Warm & cosy wishes everyone!
Stamps: Christmas mittens, inspiring, tall timbers, smile all season
Paper: hot & cold pressed watercolour paper, neenah cream
Inks: worn lipstick, rusty hinge, broken china, salty ocean, chipped sapphire, frayed burlap, weathered wood, hickory smoke
Also: white embossing powder
Pencils: Albrecht Durer watercolour pencils, Polychromos pencils (Faber Castell)
These little houses and trees came from the Concord & 9th ‘City Stacks’ set. I love the possibilities with this set. You can stamp a simple single house or a detailed layered scene. I decided to line my images in one long line extending across the front and back of the my card.
I stamped in versafine clair nocturne ink and did all my colouring with polychromos pencils. I used the co-ordinating dies to create masks to make the stamping easier when tucking those trees in amongst the houses. I also die-cut a cloud edge from cardstock as a guide for my pale blue pencil coloured clouds. I have a class coming up in September where we will be watercolouring these cute stamps to create some city scenes. Check it out on my Upcoming classes page.
My coloured pencils feature more often in my projects these days. To create this card I stamped the Penny Black floral stamps in delicata white shimmer ink then coloured with my Faber Castell polychromos pencils. The feature image is from a 2-stamp set called ‘appreciation’ and the background image from a floral set called ‘ebulliant’.
I used a white pencil to lightly colour the flowers and leaves before adding other colours over the top. I also coloured over the border and sentiment with a sharp white pencil to make them pop a little more.
The delicata shimmer white ink definitely has shimmer to it and the overall effect of the pencils and ink on black is a bit like a printed fabric
I am sharing floral cards this week here and on the Penny Black blog. This particular one makes me happy. It took me an age to complete but I think it’s bright and sunny. I’ve been wanting to create a card where the design continues across the back and front; my next challenge is one where the design covers back, front and inside!
I used the large floral stamp from the transparent set ‘radiant’; it’s part of the new Nature’s Art release from Penny Black. I used my stamping platform and antique linen ink to stamp three prints across the panel. I wanted them to fit nicely together but not look like a repeat pattern so I changed the direction each time. If I had been really diligent I would have masked the first before I stamped the next but I just let them overlap a little. When it came to adding colour I decided which petals or leaves would be in front and painted accordingly. You can’t tell now can you?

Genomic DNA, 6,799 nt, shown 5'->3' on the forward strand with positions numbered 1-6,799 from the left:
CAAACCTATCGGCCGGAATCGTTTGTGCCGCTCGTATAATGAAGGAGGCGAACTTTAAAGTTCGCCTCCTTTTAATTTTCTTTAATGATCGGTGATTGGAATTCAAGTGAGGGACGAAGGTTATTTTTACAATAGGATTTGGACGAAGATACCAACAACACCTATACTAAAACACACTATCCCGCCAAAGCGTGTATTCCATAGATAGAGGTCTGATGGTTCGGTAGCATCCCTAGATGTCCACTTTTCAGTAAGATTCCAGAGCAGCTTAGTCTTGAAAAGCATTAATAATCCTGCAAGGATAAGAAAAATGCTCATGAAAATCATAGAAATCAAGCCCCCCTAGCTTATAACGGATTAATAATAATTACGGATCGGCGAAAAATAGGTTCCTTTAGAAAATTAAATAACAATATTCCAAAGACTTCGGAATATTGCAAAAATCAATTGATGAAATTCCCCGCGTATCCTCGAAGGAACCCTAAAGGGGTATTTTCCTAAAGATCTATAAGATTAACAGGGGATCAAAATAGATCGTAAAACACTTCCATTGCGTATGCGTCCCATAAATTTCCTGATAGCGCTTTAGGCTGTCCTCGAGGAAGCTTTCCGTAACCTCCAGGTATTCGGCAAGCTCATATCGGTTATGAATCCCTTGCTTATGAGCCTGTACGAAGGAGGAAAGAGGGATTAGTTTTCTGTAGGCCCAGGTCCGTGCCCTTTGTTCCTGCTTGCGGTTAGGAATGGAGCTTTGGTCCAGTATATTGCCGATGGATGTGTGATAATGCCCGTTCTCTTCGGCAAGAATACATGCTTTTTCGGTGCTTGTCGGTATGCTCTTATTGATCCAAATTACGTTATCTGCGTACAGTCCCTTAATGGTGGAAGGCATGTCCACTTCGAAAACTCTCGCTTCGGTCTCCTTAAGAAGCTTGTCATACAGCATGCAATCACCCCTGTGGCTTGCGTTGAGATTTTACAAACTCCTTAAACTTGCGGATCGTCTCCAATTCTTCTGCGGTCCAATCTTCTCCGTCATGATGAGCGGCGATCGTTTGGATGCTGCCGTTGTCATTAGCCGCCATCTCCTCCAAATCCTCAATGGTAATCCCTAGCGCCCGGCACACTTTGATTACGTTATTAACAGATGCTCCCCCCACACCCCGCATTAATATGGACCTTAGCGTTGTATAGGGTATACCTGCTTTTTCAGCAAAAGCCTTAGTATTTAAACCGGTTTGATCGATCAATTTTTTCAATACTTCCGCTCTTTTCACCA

I used quite a few colours but I mixed and matched a bit. Basically I chose a yellow and orange for the large flowers, a peach and a pink for the medium flowers then did some smaller flowers with the orange and the pink (not new colours) I added a purple to the mix but shaded with the pink used earlier. On each flower I painted the lighter colour first then dropped in some of the darker one where I wanted shadow. I painted half the leaves with green and the other half with blue green then added shading to all with a darker green. When the same colour pops up in a few different mixes on your design it keeps things cohesive and visually appealing. Once all the painting was completed I used coloured pencils here and there to darken shadows and add more definition
The set includes solid centres in two sizes for the flowers so I stamped them in black and created my die cut stacked sentiment in black also. And I almost forgot to mention I stamped and painted a couple of flowers inside too.
I’ll be back with more bright and breezy florals tomorrow.
Stamps: radiant 30-481 (PB)
Die: congratulation 51-439 (PB)
Inks: antique linen distress ink, nocturne versafine clair
Paint: Peerless watercolours
Paper: hot pressed watercolour, neenah black
Pencils: Faber-Castell polychromos pencils